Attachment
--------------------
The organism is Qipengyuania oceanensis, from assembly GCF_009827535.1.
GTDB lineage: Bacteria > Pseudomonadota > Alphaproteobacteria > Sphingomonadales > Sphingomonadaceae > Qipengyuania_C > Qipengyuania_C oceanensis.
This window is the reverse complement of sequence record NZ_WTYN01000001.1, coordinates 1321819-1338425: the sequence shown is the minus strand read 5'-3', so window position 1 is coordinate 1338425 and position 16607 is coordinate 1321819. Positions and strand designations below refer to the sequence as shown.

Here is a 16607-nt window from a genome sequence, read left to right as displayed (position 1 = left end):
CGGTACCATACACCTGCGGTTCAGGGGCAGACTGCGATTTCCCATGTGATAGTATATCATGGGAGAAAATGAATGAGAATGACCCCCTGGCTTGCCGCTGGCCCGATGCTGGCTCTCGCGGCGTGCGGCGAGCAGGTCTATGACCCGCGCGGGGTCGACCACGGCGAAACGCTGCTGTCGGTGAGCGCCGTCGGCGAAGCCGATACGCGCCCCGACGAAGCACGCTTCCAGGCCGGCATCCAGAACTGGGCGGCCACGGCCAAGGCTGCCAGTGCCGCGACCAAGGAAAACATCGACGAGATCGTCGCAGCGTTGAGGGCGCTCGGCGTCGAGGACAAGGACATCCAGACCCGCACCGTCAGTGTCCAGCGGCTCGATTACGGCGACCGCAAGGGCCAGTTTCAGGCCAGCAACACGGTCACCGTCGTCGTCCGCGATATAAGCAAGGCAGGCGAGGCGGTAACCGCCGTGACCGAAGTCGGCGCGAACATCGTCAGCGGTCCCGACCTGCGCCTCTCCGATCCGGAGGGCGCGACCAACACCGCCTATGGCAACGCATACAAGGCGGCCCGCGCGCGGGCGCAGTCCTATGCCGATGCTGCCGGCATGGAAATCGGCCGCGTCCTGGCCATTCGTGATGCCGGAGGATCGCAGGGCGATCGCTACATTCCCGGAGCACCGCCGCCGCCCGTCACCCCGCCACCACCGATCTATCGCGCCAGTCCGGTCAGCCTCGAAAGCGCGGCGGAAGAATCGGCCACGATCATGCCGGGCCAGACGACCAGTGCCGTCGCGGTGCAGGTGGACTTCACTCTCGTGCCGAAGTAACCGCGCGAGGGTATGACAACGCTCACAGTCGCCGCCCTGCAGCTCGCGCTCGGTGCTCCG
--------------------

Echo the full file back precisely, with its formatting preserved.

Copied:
The organism is Qipengyuania oceanensis, from assembly GCF_009827535.1.
GTDB lineage: Bacteria > Pseudomonadota > Alphaproteobacteria > Sphingomonadales > Sphingomonadaceae > Qipengyuania_C > Qipengyuania_C oceanensis.
This window is the reverse complement of sequence record NZ_WTYN01000001.1, coordinates 1321819-1338425: the sequence shown is the minus strand read 5'-3', so window position 1 is coordinate 1338425 and position 16607 is coordinate 1321819. Positions and strand designations below refer to the sequence as shown.

Here is a 16607-nt window from a genome sequence, read left to right as displayed (position 1 = left end):
CGGTACCATACACCTGCGGTTCAGGGGCAGACTGCGATTTCCCATGTGATAGTATATCATGGGAGAAAATGAATGAGAATGACCCCCTGGCTTGCCGCTGGCCCGATGCTGGCTCTCGCGGCGTGCGGCGAGCAGGTCTATGACCCGCGCGGGGTCGACCACGGCGAAACGCTGCTGTCGGTGAGCGCCGTCGGCGAAGCCGATACGCGCCCCGACGAAGCACGCTTCCAGGCCGGCATCCAGAACTGGGCGGCCACGGCCAAGGCTGCCAGTGCCGCGACCAAGGAAAACATCGACGAGATCGTCGCAGCGTTGAGGGCGCTCGGCGTCGAGGACAAGGACATCCAGACCCGCACCGTCAGTGTCCAGCGGCTCGATTACGGCGACCGCAAGGGCCAGTTTCAGGCCAGCAACACGGTCACCGTCGTCGTCCGCGATATAAGCAAGGCAGGCGAGGCGGTAACCGCCGTGACCGAAGTCGGCGCGAACATCGTCAGCGGTCCCGACCTGCGCCTCTCCGATCCGGAGGGCGCGACCAACACCGCCTATGGCAACGCATACAAGGCGGCCCGCGCGCGGGCGCAGTCCTATGCCGATGCTGCCGGCATGGAAATCGGCCGCGTCCTGGCCATTCGTGATGCCGGAGGATCGCAGGGCGATCGCTACATTCCCGGAGCACCGCCGCCGCCCGTCACCCCGCCACCACCGATCTATCGCGCCAGTCCGGTCAGCCTCGAAAGCGCGGCGGAAGAATCGGCCACGATCATGCCGGGCCAGACGACCAGTGCCGTCGCGGTGCAGGTGGACTTCACTCTCGTGCCGAAGTAACCGCGCGAGGGTATGACAACGCTCACAGTCGCCGCCCTGCAGCTCGCGCTCGGTGCTCCG